In stark contrast to President Trump's Electoral College victory, Jackson repeatedly called for the abolition of the Electoral College by constitutional amendment in his annual messages to Congress. In his third annual message to Congress, he expressed the view "I have heretofore recommended amendments of the Federal Constitution giving the election of President and Vice-President to the people and limiting the service of the former to a single term. So important do I consider these changes in our fundamental law that I can not [sic], in accordance with my sense of duty, omit to press them upon the consideration of a new Congress."
Some of Jackson's actions as President clearly supported the South.
The Trail of Tears
Jackson might have been a champion of the "common man," but the man he spoke for was a "white common man." He was a slave-owner who defended the institution. Jackson's relocation of Cherokee Indian tribes from Georgia to the Oklahoma Territory resulted in the "Trail of Tears," in which 4,000 Native Americans died. On May 26, 1830, Congress passed the Indian Removal Act, which Jackson signed into law. The Act authorized the President to negotiate treaties to buy tribal lands in the east in exchange for lands farther west, outside of existing US state borders. The passage of the act was especially popular in the South where population growth and the discovery of gold on Cherokee land had increased pressure on tribal lands.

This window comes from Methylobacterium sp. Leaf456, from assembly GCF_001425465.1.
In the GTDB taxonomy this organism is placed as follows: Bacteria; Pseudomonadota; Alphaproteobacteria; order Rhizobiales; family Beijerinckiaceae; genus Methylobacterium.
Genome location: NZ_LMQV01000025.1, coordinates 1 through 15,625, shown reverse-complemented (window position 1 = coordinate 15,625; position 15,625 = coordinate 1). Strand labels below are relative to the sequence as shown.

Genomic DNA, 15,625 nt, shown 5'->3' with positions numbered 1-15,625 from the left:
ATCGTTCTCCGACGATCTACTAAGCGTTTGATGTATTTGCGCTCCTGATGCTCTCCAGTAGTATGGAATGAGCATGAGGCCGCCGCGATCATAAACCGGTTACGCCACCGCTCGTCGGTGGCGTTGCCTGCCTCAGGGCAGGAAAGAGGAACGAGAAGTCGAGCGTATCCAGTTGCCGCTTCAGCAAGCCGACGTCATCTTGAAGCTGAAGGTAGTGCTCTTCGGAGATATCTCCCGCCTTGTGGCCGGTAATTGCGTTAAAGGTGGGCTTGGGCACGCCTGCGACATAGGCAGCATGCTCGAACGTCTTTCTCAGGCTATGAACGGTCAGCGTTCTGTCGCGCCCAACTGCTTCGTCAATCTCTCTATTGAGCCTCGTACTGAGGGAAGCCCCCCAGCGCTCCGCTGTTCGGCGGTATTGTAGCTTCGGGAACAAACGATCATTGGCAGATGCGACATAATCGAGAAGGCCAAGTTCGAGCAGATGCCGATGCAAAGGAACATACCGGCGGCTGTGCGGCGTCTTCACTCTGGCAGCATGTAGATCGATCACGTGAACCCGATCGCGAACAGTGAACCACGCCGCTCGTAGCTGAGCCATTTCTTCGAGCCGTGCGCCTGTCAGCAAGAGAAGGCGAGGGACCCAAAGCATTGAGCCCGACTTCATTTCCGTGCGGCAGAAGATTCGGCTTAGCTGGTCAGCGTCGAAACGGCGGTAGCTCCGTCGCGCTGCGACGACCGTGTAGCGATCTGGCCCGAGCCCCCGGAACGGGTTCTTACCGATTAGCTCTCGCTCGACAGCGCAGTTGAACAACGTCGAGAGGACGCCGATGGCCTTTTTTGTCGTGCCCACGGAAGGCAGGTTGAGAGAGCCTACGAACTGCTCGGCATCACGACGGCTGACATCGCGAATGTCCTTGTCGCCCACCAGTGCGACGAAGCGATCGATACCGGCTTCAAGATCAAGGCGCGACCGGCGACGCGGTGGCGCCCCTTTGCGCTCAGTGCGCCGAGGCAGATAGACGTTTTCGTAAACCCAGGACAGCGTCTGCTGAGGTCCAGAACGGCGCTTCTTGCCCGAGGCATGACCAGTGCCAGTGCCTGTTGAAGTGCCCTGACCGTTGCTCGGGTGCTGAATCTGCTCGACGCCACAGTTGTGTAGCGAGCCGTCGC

When Andrew Jackson bought The Hermitage in 1804, he owned nine enslaved African Americans. Just 25 years later that number had swelled to over 100 through purchase and reproduction. At the time of his death in 1845, Jackson owned approximately 150 people who lived and worked on the property.
During the summer of 1835, Northern abolitionists began sending anti-slavery tracts through the US Postal system into the South. Pro-slavery Southerners demanded that the postal service ban distribution of the materials, which were deemed "incendiary." Jackson wanted sectional peace, and desired to placate Southerners while resisting demands from abolitionists. He supported the solution of Postmaster General Amos Kendall, which gave Southern postmasters discretionary powers to either send or detain the anti-slavery tracts."
One trait Trump seems to share with Jackson is his temperament. Jackson's quick temper was notorious. Some historians believe that Jackson was often in control of his rage, and used it and his fearsome reputation as the means to get what he wanted in his public and private affairs. His opponents were terrified of his temper: They compared him to "a volcano, and only the most intrepid or recklessly curious cared to see it erupt. ...His close associates all had stories of his blood-curling oaths, his summoning of the Almighty to loose His wrath upon some miscreant, typically followed by his own vow to hang the villain or blow him to perdition. Given his record—in duels, brawls, mutiny trials, and summary hearings—listeners had to take his vows seriously."

I hope that President Trump will learn more about our history before he makes statements that tarnish his image.